The Chinese weightlifting team is a seemingly-bottomless pit of top-tier talent. On July 7, 2022, a video was posted to Instagram showcasing a Chinese weightlifter named Luo Shifang crushing a 150-kilogram (330.6-pound) split jerk off blocks.
The video in question was published by Yilin Yang, a videographer and documentarian from China who posts weightlifting content under the handle “Squat Jerk Journalist.” Despite having limited international competitive experience, Shifang’s training lift exceeds the current 59-kilogram clean & jerk World Record by 10 kilograms.
The lift was documented as part of a short news excerpt from China Central Television (CCTV). The Chinese coaches were interviewed about their plans for the upcoming 2022 International Weightlifting Federation (IWF) World Weightlifting Championships.
View this post on Instagram
[Related: Weightlifter Mattie Rogers Sets Three New American Records at National Championships]
While Yang regularly publishes footage from various Chinese camps and training programs, the weight on Shifang’s barbell has not been formally verified, nor has the athlete herself commented on it publicly. A split jerk from blocks is also not directly comparable to a competition clean & jerk, in which the athlete must first lift the barbell from the floor to their collarbones in one motion.
Shifang’s barbell appears to be loaded with one blue disc, two yellow discs, one green disc, one white disc, and one 2.5-kilogram red change plate on each side. If she’s working on a women’s weightlifting bar, which weighs 15 kilograms (33 pounds), the total weight clocks in at 150 kilos.
According to the IWF’s athlete registry, Shifang has only logged one international competition, an appearance at the 2017 Asian Youth & Junior Championships as a 58-kilogram lifter. Per Yang’s social media caption, Shifang’s current weight class is 59 kilograms — the current World Record clean & jerk stands at 140 kilograms (308.6 pounds), held by Kuo Hsing-Chun of Chinese Taipei.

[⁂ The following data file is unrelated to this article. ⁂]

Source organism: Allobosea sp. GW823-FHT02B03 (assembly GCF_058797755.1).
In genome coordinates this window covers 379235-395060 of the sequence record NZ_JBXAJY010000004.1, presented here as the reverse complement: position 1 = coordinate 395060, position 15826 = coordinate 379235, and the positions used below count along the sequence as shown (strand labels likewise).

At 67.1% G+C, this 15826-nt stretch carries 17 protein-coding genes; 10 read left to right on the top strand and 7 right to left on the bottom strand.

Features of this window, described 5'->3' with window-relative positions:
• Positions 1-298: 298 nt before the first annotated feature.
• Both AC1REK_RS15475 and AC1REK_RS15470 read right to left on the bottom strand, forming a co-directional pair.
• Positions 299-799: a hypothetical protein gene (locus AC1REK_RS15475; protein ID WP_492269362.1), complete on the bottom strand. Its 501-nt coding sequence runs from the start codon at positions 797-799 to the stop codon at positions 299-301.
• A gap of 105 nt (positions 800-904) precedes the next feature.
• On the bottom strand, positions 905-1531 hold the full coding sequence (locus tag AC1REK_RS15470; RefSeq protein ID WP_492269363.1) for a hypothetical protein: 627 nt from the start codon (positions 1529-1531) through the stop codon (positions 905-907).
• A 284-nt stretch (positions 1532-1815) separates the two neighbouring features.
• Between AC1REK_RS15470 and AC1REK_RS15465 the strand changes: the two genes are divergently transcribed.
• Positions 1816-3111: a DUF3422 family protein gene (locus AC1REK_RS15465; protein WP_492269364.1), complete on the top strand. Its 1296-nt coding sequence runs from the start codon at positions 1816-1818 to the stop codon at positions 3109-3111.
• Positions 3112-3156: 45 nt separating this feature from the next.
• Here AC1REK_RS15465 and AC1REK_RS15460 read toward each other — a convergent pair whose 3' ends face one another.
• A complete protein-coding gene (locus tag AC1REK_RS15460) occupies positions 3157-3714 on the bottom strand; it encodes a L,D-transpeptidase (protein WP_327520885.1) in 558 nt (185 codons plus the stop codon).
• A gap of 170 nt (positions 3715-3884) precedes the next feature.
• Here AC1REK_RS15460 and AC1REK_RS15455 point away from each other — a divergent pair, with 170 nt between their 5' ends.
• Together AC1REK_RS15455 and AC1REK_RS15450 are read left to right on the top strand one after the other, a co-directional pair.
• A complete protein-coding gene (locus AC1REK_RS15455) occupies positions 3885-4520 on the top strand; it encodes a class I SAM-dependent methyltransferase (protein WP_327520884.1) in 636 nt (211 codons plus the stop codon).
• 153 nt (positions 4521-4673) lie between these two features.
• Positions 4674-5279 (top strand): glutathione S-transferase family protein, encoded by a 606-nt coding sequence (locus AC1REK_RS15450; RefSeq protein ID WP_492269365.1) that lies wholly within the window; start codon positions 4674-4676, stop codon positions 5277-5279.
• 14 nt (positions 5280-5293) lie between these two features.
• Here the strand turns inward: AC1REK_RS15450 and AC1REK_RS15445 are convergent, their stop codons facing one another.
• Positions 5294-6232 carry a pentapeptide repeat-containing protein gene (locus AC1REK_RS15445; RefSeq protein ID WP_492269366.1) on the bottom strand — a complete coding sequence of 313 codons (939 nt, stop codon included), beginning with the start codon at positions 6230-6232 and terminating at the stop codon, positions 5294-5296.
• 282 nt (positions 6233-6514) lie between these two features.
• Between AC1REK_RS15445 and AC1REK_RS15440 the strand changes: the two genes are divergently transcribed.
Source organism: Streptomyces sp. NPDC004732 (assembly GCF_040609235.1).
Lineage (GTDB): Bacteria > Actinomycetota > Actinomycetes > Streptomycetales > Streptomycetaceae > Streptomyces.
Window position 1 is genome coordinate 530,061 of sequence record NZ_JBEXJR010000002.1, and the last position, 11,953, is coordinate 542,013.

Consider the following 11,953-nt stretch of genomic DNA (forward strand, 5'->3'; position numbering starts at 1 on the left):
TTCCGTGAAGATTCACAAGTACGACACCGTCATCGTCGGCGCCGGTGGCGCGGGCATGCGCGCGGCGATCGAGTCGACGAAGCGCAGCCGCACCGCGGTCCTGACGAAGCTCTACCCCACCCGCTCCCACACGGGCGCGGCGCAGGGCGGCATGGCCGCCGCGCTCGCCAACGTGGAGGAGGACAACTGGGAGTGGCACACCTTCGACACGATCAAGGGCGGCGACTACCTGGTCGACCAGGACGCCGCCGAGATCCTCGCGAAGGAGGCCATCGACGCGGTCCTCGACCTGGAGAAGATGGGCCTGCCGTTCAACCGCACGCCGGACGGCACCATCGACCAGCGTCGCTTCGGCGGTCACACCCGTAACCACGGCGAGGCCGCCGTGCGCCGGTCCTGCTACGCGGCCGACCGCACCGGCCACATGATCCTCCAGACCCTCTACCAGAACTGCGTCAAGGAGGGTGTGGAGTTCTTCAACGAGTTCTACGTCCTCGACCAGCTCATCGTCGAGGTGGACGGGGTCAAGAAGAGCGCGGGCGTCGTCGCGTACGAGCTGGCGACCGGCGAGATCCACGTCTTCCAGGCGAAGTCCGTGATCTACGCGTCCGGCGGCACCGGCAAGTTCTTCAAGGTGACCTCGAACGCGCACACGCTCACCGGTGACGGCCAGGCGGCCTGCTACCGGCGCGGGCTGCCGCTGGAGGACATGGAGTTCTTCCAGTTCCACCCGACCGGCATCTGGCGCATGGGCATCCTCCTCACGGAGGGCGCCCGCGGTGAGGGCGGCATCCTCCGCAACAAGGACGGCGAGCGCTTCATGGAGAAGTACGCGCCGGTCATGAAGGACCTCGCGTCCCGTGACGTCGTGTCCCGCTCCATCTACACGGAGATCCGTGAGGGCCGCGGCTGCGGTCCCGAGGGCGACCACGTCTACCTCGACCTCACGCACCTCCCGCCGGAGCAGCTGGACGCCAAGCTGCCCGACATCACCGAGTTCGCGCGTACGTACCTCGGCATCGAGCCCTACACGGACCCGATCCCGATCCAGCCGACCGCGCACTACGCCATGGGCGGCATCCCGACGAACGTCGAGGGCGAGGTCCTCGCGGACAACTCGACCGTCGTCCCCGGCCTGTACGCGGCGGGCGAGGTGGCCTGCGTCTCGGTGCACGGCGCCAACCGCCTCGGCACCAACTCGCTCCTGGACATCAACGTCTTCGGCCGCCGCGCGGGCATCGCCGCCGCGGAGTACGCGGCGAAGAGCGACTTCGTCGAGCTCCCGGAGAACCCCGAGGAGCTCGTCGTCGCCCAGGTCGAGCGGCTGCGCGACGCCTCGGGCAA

Team China’s World Championships Training
The CCTV’s segment on Team China’s preparation for the 2022 World Weightlifting Championships highlighted how the winningest country in the sport — China won more than double the amount of medals (54 altogether) as the runner-up North Korean team in 2019 — is approaching this year’s event in Colombia.
Per the closed-caption translation of the YouTube video (note that publisher Yang admits his translation is “not 100% perfect”), the Chinese team is focusing on improving their conditioning ahead of Worlds.
[Related: Weightlifter Olivia Reeves Sets New American Record Clean & Jerk Record of 138KG]
The segment showed various Chinese weightlifters (Shifang included) performing an assortment of different lifts, including big back and front squats, lat pulldowns, and band-assisted mobilization work.
“There should have been a lot of competitions in China this year, but it was all cancelled due to the COVID-19 pandemic. Our athletes won’t get to accumulate competition experience, which is a huge loss…we will do some internal competitions in Beijing to help prepare the athletes,” CCTV was told by head Chinese team coach Yu.
According to the translated captions, Yu also intends to use the 2022 World Championships to sharpen the Chinese roster with the younger, up-and-coming athletes on the team “applying pressure” on its veterans.
Waiting in the Wings
If Shifang’s World-Record-besting block jerk is legitimate, it serves as a reminder that China maintains the most extensive and robust weightlifting roster globally. Chinese athletes regularly display podium-quality lifting on social media, but even World Champions like Tian Tao are sometimes sidelined for big competitions.
The country’s cutthroat approach to weightlifting has paid off in spades. China has won more medals than any other country at every World Championships since 2006. With athletes like Shifang waiting in the wings, it’s no surprise they’re bringing home the gold.
The 2022 World Weightlifting Championships were initially slated to be held in Chongqing, China, but pandemic-related complications have forced the event to relocate to Bogotá, Colombia. At the time of this article’s publication, the exact dates for the competition have not been released by the IWF.
Featured Image: @squat_jerk_journalist on Instagram